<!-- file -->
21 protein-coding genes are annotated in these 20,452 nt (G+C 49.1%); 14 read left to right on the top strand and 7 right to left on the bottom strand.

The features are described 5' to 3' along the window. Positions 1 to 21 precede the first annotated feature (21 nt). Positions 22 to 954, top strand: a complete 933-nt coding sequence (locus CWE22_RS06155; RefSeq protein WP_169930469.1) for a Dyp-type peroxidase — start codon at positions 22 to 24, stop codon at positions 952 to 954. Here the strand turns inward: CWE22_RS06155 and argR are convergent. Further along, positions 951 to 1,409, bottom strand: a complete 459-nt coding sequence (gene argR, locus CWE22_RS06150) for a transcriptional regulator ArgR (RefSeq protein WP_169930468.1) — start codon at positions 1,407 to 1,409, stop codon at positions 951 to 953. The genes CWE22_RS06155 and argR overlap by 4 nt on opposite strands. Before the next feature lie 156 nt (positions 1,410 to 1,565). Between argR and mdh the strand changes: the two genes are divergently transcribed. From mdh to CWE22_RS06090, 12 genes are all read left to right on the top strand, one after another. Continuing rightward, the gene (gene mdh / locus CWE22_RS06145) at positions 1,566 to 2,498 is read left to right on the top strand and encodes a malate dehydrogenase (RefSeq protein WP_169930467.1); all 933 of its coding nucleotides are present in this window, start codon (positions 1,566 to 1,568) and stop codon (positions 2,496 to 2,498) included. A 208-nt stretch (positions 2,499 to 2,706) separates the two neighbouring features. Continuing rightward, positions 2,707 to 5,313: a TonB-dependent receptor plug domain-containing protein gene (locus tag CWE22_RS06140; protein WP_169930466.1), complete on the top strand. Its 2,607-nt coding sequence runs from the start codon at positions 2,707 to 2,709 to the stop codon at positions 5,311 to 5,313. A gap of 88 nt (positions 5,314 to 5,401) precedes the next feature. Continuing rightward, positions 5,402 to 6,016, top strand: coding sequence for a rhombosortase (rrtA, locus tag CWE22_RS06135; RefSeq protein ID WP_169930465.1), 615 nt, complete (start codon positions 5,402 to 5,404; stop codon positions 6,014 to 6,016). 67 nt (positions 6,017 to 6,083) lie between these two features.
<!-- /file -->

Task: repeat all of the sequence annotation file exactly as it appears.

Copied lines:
21 protein-coding genes are annotated in these 20,452 nt (G+C 49.1%); 14 read left to right on the top strand and 7 right to left on the bottom strand.

The features are described 5' to 3' along the window. Positions 1 to 21 precede the first annotated feature (21 nt). Positions 22 to 954, top strand: a complete 933-nt coding sequence (locus CWE22_RS06155; RefSeq protein WP_169930469.1) for a Dyp-type peroxidase — start codon at positions 22 to 24, stop codon at positions 952 to 954. Here the strand turns inward: CWE22_RS06155 and argR are convergent. Further along, positions 951 to 1,409, bottom strand: a complete 459-nt coding sequence (gene argR, locus CWE22_RS06150) for a transcriptional regulator ArgR (RefSeq protein WP_169930468.1) — start codon at positions 1,407 to 1,409, stop codon at positions 951 to 953. The genes CWE22_RS06155 and argR overlap by 4 nt on opposite strands. Before the next feature lie 156 nt (positions 1,410 to 1,565). Between argR and mdh the strand changes: the two genes are divergently transcribed. From mdh to CWE22_RS06090, 12 genes are all read left to right on the top strand, one after another. Continuing rightward, the gene (gene mdh / locus CWE22_RS06145) at positions 1,566 to 2,498 is read left to right on the top strand and encodes a malate dehydrogenase (RefSeq protein WP_169930467.1); all 933 of its coding nucleotides are present in this window, start codon (positions 1,566 to 1,568) and stop codon (positions 2,496 to 2,498) included. A 208-nt stretch (positions 2,499 to 2,706) separates the two neighbouring features. Continuing rightward, positions 2,707 to 5,313: a TonB-dependent receptor plug domain-containing protein gene (locus tag CWE22_RS06140; protein WP_169930466.1), complete on the top strand. Its 2,607-nt coding sequence runs from the start codon at positions 2,707 to 2,709 to the stop codon at positions 5,311 to 5,313. A gap of 88 nt (positions 5,314 to 5,401) precedes the next feature. Continuing rightward, positions 5,402 to 6,016, top strand: coding sequence for a rhombosortase (rrtA, locus tag CWE22_RS06135; RefSeq protein ID WP_169930465.1), 615 nt, complete (start codon positions 5,402 to 5,404; stop codon positions 6,014 to 6,016). 67 nt (positions 6,017 to 6,083) lie between these two features.